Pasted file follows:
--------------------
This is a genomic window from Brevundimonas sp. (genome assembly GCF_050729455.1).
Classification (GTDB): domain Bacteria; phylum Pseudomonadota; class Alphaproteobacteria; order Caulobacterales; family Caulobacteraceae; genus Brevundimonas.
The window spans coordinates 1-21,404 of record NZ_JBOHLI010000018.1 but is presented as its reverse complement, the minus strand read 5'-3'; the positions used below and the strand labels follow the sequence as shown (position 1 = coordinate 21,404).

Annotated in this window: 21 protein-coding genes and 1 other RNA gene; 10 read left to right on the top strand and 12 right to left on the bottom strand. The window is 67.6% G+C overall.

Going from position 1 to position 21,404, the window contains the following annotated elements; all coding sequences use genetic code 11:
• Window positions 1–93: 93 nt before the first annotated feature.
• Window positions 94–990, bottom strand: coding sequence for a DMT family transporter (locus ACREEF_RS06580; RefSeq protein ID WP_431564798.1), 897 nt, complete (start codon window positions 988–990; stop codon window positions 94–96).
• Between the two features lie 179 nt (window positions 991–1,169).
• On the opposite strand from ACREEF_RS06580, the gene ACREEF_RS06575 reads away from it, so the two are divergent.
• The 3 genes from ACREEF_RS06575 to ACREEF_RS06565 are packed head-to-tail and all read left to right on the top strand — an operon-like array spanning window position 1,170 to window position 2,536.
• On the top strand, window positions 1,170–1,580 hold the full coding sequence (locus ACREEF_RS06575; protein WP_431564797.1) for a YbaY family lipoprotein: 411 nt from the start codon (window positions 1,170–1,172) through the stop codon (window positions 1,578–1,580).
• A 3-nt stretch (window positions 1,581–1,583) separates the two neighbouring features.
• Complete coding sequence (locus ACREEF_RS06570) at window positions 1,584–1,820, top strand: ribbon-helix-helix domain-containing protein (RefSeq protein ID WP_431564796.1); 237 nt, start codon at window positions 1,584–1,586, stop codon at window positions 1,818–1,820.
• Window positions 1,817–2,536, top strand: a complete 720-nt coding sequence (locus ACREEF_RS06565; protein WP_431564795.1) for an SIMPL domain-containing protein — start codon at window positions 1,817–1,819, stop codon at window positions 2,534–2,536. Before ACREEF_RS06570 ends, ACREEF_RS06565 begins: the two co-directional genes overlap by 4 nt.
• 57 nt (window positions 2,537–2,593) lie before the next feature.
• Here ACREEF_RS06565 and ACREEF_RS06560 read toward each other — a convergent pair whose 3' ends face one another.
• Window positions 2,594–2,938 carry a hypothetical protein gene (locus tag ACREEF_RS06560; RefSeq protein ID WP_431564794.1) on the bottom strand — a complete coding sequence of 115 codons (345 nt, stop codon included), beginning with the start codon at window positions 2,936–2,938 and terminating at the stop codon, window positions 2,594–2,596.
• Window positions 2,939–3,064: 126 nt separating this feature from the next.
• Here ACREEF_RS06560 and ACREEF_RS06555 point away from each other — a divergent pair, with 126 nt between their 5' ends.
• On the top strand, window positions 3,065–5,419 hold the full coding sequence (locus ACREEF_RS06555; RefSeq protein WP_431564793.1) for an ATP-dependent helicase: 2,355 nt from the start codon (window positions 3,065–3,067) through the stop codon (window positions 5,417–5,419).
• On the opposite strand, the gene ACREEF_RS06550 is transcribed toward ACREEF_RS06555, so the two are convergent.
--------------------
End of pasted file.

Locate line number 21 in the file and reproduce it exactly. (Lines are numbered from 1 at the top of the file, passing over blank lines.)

• On the opposite strand, the gene ACREEF_RS06550 is transcribed toward ACREEF_RS06555, so the two are convergent.